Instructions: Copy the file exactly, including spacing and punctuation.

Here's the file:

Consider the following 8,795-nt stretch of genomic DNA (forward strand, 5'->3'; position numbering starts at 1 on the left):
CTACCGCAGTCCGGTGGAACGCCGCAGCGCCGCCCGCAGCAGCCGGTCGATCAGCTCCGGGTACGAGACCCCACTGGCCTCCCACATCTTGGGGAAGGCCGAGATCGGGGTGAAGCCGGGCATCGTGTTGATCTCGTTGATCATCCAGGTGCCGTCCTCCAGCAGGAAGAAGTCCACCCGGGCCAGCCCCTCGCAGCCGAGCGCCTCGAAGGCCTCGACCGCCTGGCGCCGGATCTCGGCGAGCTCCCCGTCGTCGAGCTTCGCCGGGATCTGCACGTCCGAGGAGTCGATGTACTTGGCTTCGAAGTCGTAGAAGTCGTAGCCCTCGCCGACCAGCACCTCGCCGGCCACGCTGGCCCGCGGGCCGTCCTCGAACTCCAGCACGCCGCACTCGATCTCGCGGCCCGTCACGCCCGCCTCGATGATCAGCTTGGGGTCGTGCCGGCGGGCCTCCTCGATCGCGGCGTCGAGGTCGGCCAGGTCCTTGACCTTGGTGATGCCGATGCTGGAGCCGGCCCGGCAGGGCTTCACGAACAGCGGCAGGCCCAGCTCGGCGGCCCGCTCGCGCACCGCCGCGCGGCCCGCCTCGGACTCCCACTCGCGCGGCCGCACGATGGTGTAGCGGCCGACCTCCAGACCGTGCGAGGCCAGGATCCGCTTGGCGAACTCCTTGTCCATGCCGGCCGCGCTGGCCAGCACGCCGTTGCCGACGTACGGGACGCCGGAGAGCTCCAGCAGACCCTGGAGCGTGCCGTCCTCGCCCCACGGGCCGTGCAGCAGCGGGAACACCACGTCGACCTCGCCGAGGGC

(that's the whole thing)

Consider the following 8,795-nt stretch of genomic DNA (forward strand, 5'->3'; position numbering starts at 1 on the left):
CTACCGCAGTCCGGTGGAACGCCGCAGCGCCGCCCGCAGCAGCCGGTCGATCAGCTCCGGGTACGAGACCCCACTGGCCTCCCACATCTTGGGGAAGGCCGAGATCGGGGTGAAGCCGGGCATCGTGTTGATCTCGTTGATCATCCAGGTGCCGTCCTCCAGCAGGAAGAAGTCCACCCGGGCCAGCCCCTCGCAGCCGAGCGCCTCGAAGGCCTCGACCGCCTGGCGCCGGATCTCGGCGAGCTCCCCGTCGTCGAGCTTCGCCGGGATCTGCACGTCCGAGGAGTCGATGTACTTGGCTTCGAAGTCGTAGAAGTCGTAGCCCTCGCCGACCAGCACCTCGCCGGCCACGCTGGCCCGCGGGCCGTCCTCGAACTCCAGCACGCCGCACTCGATCTCGCGGCCCGTCACGCCCGCCTCGATGATCAGCTTGGGGTCGTGCCGGCGGGCCTCCTCGATCGCGGCGTCGAGGTCGGCCAGGTCCTTGACCTTGGTGATGCCGATGCTGGAGCCGGCCCGGCAGGGCTTCACGAACAGCGGCAGGCCCAGCTCGGCGGCCCGCTCGCGCACCGCCGCGCGGCCCGCCTCGGACTCCCACTCGCGCGGCCGCACGATGGTGTAGCGGCCGACCTCCAGACCGTGCGAGGCCAGGATCCGCTTGGCGAACTCCTTGTCCATGCCGGCCGCGCTGGCCAGCACGCCGTTGCCGACGTACGGGACGCCGGAGAGCTCCAGCAGACCCTGGAGCGTGCCGTCCTCGCCCCACGGGCCGTGCAGCAGCGGGAACACCACGTCGACCTCGCCGAGGGC